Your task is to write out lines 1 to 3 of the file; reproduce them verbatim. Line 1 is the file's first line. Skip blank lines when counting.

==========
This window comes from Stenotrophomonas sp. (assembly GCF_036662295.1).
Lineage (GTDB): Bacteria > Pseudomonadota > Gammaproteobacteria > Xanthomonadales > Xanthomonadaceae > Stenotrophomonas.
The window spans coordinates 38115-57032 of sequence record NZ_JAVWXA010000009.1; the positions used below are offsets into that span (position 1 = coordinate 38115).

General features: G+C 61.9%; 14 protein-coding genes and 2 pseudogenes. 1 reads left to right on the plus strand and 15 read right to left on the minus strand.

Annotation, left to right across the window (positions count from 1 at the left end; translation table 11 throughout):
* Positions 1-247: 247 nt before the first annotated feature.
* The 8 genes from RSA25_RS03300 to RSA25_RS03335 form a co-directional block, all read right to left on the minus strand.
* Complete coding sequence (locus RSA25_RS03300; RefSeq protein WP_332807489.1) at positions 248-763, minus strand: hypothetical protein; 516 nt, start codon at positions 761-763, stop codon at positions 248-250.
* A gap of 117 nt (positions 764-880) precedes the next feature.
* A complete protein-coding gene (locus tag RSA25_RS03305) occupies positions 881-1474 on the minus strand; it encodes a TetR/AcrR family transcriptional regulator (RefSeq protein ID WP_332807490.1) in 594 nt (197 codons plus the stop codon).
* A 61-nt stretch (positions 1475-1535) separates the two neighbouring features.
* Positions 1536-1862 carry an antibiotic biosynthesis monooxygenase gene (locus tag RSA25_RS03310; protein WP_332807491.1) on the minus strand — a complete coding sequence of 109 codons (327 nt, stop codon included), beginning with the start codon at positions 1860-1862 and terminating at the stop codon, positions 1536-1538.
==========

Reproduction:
This window comes from Stenotrophomonas sp. (assembly GCF_036662295.1).
Lineage (GTDB): Bacteria > Pseudomonadota > Gammaproteobacteria > Xanthomonadales > Xanthomonadaceae > Stenotrophomonas.
The window spans coordinates 38115-57032 of sequence record NZ_JAVWXA010000009.1; the positions used below are offsets into that span (position 1 = coordinate 38115).